Monday, August 11, 2008
Perjured Grand Jury Testimony Not Prejudicial—C.A.
By SHERRI M. OKAMOTO, Staff Writer
A defendant found guilty beyond a reasonable doubt was not prejudiced by a witness’ perjured testimony before the grand jury used in securing the indictment against him, the Fourth District Court of Appeal has ruled.
In a decision ordered partially published Thursday, Div. Three affirmed Juan Pablo Becerra’s murder convictions stemming from an indictment based in part of testimony by a fellow gang member who had lied to the grand jury about not being present at two of the charged killings.
Becerra, a 7th Street gang member, was riding as a passenger in a car driven by Jesus Madrigal when he opened fire on a passing vehicle, killing its driver, Pedro Martin. About eight months later, while riding in a vehicle with Madrigal and Jaime Perea, Becerra opened fire on a car stopped at a red light, killing Angel Giles.
Police later arrested Perea for an unrelated crime, and he claimed before a grand jury investigating the Martin and Giles murders to have heard Becerra confess to the crimes. However, he denied being present during the Giles murder, or the murder of Michael Ruiz, which was allegedly connected to Becerra.
When police officers arrested Becerra and searched his apartment, they found the handgun used to kill Gilles. Subsequent testing indicated that Becerra was a possible “main contributor” of DNA found on the gun’s trigger and grip, and the state filed a consolidated information charging Becerra with the murders of Martin, Giles, Ruiz, and other crimes.
At trial, Perea reiterated his testimony regarding Becerra’s confession, and claimed that Becerra had threatened to kill him if he testified at trial. On both direct and cross-examination, Perea admitted he had lied to the grand jury when he denied being present at the Giles and Ruiz murders.
Madrigal also testified against Becerra regarding the Martin and Giles murders, and an eyewitness to the Giles murder described a shooter and vehicle generally matching Becerra and the vehicle Becerra had been in.
The jury found Becerra guilty of the Martin and Giles murders, and all the applicable special circumstance allegations and sentence enhancements true, but the court declared a mistrial as to the counts regarding the Ruiz murder because the jury could not reach a verdict, and the prosecution dismissed those counts.
Orange Superior Court Judge Frank F. Fasel then sentenced Becerra to two consecutive life sentences without the possibility of parole, plus 50 years in state prison.
On appeal, Becerra contended that Perea’s perjury had tainted the indictment returned by the grand jury, and argued the indictment should have been dismissed under both state and federal law.
But Justice Raymond J. Ikola explained that, under federal law, a facially valid indictment is not subject to challenge based on a claim that the grand jury acted on inadequate evidence.
In spite of the Ninth Circuit’s holding in United States v. Basurto (1974) 497 F.2d 781 that due process requires the dismissal of an indictment secured in part by material perjury before the grand jury, Ikola reasoned that more recent federal decisions only apply this standard to cases involving “flagrant” prosecutorial misconduct in which perjury was knowingly presenting to the grand jury.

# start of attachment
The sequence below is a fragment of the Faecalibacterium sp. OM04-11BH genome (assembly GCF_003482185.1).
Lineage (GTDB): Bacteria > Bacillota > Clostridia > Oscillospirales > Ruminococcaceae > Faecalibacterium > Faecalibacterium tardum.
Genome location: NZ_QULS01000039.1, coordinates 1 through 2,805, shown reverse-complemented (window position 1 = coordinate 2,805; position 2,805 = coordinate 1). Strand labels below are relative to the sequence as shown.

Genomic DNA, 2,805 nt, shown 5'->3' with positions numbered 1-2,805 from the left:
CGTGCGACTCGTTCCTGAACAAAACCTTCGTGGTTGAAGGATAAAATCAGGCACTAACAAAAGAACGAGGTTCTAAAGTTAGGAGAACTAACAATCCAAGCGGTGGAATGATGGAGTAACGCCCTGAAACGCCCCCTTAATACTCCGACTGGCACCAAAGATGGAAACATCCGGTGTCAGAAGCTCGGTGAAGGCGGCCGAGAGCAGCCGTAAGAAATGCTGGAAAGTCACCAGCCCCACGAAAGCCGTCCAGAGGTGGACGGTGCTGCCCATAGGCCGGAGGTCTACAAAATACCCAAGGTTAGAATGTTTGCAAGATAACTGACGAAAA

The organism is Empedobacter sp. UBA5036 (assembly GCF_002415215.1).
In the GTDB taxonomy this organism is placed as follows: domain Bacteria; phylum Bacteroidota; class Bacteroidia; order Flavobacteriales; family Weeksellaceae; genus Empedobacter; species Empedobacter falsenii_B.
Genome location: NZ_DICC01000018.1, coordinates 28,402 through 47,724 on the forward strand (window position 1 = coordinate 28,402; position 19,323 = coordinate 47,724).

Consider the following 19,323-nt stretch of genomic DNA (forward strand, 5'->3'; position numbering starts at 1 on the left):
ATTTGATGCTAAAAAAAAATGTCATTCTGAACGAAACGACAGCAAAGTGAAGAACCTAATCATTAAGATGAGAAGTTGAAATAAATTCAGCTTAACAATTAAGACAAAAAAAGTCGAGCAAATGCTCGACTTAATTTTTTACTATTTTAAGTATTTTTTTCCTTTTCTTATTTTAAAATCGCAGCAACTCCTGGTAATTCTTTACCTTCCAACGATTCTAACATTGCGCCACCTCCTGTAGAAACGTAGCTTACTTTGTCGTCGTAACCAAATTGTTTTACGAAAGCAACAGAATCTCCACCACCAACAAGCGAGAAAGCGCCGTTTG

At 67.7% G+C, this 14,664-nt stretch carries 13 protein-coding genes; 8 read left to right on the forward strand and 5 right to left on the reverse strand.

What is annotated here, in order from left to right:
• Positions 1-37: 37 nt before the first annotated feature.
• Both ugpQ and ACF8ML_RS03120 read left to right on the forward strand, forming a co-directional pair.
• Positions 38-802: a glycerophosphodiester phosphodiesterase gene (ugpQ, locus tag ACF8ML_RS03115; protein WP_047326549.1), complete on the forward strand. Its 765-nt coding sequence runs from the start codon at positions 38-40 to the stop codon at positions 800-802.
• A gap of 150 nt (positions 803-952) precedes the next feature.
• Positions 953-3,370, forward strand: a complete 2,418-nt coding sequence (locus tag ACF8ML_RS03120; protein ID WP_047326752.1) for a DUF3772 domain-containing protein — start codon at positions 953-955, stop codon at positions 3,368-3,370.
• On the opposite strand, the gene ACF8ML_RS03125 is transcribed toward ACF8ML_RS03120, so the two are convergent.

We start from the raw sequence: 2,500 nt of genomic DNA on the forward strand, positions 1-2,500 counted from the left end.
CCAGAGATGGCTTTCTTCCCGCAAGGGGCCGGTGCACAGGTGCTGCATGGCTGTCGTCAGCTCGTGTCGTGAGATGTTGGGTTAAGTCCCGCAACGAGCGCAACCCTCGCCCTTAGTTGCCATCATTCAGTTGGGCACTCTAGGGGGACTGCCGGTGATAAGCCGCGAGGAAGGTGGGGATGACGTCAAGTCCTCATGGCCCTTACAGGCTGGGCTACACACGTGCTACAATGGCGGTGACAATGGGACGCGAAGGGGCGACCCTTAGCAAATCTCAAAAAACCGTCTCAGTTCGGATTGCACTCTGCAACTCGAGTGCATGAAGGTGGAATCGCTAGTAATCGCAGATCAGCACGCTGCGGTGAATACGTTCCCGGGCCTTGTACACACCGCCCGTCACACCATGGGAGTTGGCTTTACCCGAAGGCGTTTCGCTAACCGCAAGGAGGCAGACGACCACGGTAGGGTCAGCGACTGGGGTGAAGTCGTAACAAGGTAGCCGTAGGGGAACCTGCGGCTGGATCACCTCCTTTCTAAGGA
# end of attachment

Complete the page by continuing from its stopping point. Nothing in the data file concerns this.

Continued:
He concluded Becerra had failed to show any due process violation under prevailing Ninth Circuit law because Becerra conceded that the state did not know Perea was lying at the time he testified to the grand jury.
Citing People v. Laney (1981) 115 Cal.App.3d 508, Ikola then explained that, under state law, a defendant must show prejudice at trial in order to prevail on a post-trial claim that an indictment was wrongly procured through perjury.
Because the trial jury found Becerra guilty beyond a reasonable doubt after being informed of Perea’s perjury, Ikola reasoned, a similarly informed grand jury would have still found probable cause and Becerra was not prejudiced by the indictment secured in reliance on Perea’s perjury.
In the unpublished portion of the case, Ikola concluded sufficient evidence corroborated Madrigal and Perea’s testimony relating to the Martin and Giles murders. Although testimony of an accomplice to a crime cannot be corroborated by testimony of another accomplice to the same crime, he wrote, an accomplice from one crime may corroborate testimony of an accomplice to a different crime.
Although both Madrigal and Perea were accomplices to at least one of the charged murders, only Madrigal was an accomplice to the Martin murder. Accordingly, Ikola concluded, Perea’s testimony recounting Becerra’s confession sufficiently corroborated Madrigal’s testimony.
As both Madrigal and Perea were accomplices to the Giles murder, further corroboration was required to their testimony regarding those counts, Ikola explained, but he concluded the DNA evidence, witness testimony, threat against Perea and Becerra’s flight from the arresting officers provided sufficient corroboration.
Justices Kathleen O’Leary and Eileen C. Moore joined Ikola in his decision.
The case is People v. Becerra, 08 S.O.S. 4818.
Copyright 2008, Metropolitan News Company